Secretary of State John Kerry is facing new criticism in Israel for invoking threatened boycotts of Israel as a key reason the Israeli government should agree to a framework peace agreement with the Palestinians. One government minister called Kerry’s statement “offensive.”
At the Munich Security Conference on Saturday, Kerry said, “[Y]ou see for Israel there’s an increasing de-legitimization campaign that has been building up. People are very sensitive to it. There are talk of boycotts and other kinds of things. Are we all going to be better with all of that?”
Intelligence Minister Yuval Steinitz on Sunday morning said Israel cannot be pressured to negotiate with "a gun against its head" and that Kerry’s remarks were “offensive and unacceptable.”
Economy Minister Naftali Bennett of the right-wing Jewish Home party had a message for “all of the advice givers.”
“Never has a nation abandoned their land because of economic threats. We are no different,” Bennett wrote on Facebook in response to Kerry’s comments. “Only security will ensure economic stability. Not a terrorist state next to Ben Gurion Airport.”
“We expect our friends around the world to stand beside us, against anti-Semitic boycott efforts targeting Israel, and not for them to be their amplifier,” Bennett added.
Prime Minister Benjamin Netanyahu weighed in on the boycott threats, primarily from Europe, during his weekly cabinet meeting, though he did not directly criticize Kerry.
According to a transcript of his remarks posted on the prime minister’s website, Netanyahu called attempts to boycott Israel “immoral and unjust.”
“They will not achieve their goal,” Netanyahu said. “First, they cause the Palestinians to adhere to their intransigent positions and thus push peace further away. Second, no pressure will cause me to concede the vital interests of the State of Israel, especially the security of Israel's citizens.”
State Department spokeswoman Jen Psaki released a statement on Sunday in response to the Israeli criticism, insisting that Kerry does not support an economic boycott of Israel.
“Secretary Kerry has a proud record of over three decades of steadfast support for Israel’s security and well-being, including staunch opposition to boycotts,” she said. “Just last year while briefing Foreign Ministers at an EU conference in Vilnius on peacemaking efforts, he urged them to refrain from these measures.”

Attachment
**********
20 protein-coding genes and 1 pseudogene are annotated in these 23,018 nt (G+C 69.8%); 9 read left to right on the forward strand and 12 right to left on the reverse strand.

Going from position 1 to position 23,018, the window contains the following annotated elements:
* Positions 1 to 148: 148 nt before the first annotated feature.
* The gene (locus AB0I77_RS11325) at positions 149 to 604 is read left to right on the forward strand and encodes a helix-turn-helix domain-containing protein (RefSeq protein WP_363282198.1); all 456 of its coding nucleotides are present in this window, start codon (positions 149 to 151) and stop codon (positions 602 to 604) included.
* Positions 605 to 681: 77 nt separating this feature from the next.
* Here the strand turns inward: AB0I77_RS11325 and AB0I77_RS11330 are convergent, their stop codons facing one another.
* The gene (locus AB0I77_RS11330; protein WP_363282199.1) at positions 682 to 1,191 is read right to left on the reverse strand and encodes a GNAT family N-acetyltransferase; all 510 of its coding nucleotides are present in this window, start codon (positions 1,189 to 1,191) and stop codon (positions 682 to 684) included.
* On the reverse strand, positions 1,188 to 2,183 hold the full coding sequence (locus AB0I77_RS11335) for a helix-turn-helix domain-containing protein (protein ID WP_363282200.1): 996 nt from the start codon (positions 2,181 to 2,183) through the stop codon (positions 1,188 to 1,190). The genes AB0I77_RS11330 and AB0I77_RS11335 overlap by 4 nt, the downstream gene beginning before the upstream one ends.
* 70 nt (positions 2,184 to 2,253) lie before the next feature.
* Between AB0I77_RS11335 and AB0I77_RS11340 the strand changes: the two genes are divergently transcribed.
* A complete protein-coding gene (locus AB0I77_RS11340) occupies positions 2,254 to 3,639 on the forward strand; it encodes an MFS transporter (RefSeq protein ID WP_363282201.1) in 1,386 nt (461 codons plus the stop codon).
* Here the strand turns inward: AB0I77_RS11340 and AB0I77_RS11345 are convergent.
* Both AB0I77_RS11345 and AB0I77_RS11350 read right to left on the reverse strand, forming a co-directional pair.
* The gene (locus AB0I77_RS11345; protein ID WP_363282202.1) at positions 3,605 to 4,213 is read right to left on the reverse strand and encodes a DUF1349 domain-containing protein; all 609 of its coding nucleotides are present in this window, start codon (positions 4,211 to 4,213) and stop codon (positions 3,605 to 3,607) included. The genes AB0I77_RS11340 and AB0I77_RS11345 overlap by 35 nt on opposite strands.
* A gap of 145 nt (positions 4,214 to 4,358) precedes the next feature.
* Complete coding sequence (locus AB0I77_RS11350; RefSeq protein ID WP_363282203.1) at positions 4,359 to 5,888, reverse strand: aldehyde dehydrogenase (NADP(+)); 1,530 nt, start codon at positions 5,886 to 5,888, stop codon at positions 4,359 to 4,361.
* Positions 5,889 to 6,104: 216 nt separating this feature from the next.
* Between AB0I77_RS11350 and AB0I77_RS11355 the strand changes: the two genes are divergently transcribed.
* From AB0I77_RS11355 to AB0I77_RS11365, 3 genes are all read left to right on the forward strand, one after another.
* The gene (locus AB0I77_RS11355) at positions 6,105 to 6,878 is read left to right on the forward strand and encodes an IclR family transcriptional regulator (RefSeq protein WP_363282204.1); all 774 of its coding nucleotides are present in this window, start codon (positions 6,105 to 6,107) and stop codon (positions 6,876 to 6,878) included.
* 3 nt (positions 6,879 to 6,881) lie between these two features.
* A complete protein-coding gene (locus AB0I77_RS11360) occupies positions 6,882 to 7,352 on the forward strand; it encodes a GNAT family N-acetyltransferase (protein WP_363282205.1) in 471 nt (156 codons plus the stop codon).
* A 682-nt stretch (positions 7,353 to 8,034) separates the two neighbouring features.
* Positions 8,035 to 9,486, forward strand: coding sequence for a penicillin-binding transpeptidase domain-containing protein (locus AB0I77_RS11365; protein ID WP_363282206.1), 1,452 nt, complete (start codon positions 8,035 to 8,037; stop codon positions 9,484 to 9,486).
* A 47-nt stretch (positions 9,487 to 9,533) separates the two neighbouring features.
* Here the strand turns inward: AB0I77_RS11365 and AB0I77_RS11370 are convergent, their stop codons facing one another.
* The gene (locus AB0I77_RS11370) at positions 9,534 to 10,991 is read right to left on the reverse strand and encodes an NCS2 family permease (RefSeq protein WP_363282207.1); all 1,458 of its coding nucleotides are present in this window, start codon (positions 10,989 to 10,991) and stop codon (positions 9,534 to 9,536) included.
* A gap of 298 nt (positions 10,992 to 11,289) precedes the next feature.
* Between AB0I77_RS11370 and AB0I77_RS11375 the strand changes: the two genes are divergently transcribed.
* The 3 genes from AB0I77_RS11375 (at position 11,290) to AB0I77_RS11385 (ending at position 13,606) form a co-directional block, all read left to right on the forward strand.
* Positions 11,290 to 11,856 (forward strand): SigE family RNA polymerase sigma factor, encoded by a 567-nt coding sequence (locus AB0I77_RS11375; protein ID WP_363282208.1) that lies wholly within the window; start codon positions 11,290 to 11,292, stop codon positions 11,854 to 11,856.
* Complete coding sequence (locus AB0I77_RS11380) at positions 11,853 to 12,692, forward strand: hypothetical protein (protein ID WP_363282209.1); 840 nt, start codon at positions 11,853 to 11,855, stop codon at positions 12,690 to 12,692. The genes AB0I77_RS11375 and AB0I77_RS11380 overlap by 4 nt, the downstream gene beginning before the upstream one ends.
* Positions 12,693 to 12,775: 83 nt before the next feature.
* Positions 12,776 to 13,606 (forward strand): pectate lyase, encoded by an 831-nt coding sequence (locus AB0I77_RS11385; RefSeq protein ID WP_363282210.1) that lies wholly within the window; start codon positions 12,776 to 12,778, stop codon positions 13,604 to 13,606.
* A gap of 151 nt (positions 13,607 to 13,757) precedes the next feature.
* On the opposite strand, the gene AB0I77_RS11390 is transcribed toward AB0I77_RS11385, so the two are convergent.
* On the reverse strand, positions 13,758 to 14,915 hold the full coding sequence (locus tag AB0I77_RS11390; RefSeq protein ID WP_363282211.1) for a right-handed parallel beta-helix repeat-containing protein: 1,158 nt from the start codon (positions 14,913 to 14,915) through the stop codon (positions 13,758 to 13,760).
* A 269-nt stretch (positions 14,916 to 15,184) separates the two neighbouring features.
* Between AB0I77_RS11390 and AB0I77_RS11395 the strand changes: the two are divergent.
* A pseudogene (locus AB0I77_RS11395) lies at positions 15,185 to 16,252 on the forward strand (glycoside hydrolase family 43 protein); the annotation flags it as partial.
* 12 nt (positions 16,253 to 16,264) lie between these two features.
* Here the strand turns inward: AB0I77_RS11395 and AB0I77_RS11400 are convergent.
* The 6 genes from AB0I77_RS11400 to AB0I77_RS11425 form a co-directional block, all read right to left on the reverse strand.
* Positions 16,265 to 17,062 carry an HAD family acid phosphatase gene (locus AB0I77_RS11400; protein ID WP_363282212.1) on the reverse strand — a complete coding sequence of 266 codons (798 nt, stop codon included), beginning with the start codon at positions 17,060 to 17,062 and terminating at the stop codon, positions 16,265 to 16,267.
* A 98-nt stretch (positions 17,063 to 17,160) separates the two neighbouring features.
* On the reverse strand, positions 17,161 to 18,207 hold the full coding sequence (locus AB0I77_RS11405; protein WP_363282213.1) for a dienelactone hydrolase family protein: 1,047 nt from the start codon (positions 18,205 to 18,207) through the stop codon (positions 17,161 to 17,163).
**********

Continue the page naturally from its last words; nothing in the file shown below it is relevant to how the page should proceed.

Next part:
“Secretary Kerry has always expected opposition and difficult moments in the process, but he also expects all parties to accurately portray his record and statements,” Psaki added.
At the conference, Kerry also said of the Israel-Palestinian conflict, “...today’s status quo absolutely, to a certainty, I promise you 100 percent, cannot be maintained. It’s not sustainable. It’s illusionary. There’s a momentary prosperity, there’s a momentary peace.”
While members of Likud and other right-wing parties reacted bitterly to Kerry's remarks, the secretary of state received support from left-wing Israeli lawmakers. Member of Knesset Nachman Shai of the Labor party said, "Israel is facing an economic tsunami .... The boycotts against us have crossed the point of no return. This nightmare is coming true as we speak and this dense government refuses to see it."
Zehava Gal-On who heads the left-wing party Meretz warned that Israel "might soon find itself isolated and ostracized, like Cuba and South Africa."
The latest criticism of the secretary of state follows Israeli Defense Minister Moshe (Bogie) Ya’alon earlier this month being quoted by an Israeli newspaper calling Kerry “obsessed” and “messianic” in his quest to secure a peace deal between Israel and the Palestinians.
Kerry appeared to address that as well on Saturday. “I don’t think we’re being quixotic and un – I’m a little surprised by some of the articles that tend to write about an obsession or a fanatical effort to try to achieve this, et cetera,” Kerry said according to a State Department transcript. “We’re just working hard. We’re working hard because the consequences of failure are unacceptable.”